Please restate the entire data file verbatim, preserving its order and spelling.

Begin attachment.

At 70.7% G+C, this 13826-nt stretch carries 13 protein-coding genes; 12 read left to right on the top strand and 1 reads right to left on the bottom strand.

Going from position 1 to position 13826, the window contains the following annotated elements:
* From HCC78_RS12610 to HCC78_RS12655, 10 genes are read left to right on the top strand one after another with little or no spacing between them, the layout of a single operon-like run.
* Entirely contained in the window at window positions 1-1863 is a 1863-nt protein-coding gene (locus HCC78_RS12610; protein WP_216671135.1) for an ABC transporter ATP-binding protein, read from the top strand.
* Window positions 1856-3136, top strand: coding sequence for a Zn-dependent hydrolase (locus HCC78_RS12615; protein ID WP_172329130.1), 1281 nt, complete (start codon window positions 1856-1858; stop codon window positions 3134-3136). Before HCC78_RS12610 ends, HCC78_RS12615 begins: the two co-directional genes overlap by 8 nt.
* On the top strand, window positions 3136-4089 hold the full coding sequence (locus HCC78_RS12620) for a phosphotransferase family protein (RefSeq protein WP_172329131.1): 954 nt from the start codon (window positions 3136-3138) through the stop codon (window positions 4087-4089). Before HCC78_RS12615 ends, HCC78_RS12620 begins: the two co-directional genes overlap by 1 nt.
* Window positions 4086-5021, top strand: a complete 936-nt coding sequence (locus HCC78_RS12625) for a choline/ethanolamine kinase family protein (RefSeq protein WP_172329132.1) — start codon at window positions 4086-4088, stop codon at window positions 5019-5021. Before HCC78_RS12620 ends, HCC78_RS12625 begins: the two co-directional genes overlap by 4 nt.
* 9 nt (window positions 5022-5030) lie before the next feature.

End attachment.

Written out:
At 70.7% G+C, this 13826-nt stretch carries 13 protein-coding genes; 12 read left to right on the top strand and 1 reads right to left on the bottom strand.

Going from position 1 to position 13826, the window contains the following annotated elements:
* From HCC78_RS12610 to HCC78_RS12655, 10 genes are read left to right on the top strand one after another with little or no spacing between them, the layout of a single operon-like run.
* Entirely contained in the window at window positions 1-1863 is a 1863-nt protein-coding gene (locus HCC78_RS12610; protein WP_216671135.1) for an ABC transporter ATP-binding protein, read from the top strand.
* Window positions 1856-3136, top strand: coding sequence for a Zn-dependent hydrolase (locus HCC78_RS12615; protein ID WP_172329130.1), 1281 nt, complete (start codon window positions 1856-1858; stop codon window positions 3134-3136). Before HCC78_RS12610 ends, HCC78_RS12615 begins: the two co-directional genes overlap by 8 nt.
* On the top strand, window positions 3136-4089 hold the full coding sequence (locus HCC78_RS12620) for a phosphotransferase family protein (RefSeq protein WP_172329131.1): 954 nt from the start codon (window positions 3136-3138) through the stop codon (window positions 4087-4089). Before HCC78_RS12615 ends, HCC78_RS12620 begins: the two co-directional genes overlap by 1 nt.
* Window positions 4086-5021, top strand: a complete 936-nt coding sequence (locus HCC78_RS12625) for a choline/ethanolamine kinase family protein (RefSeq protein WP_172329132.1) — start codon at window positions 4086-4088, stop codon at window positions 5019-5021. Before HCC78_RS12620 ends, HCC78_RS12625 begins: the two co-directional genes overlap by 4 nt.
* 9 nt (window positions 5022-5030) lie before the next feature.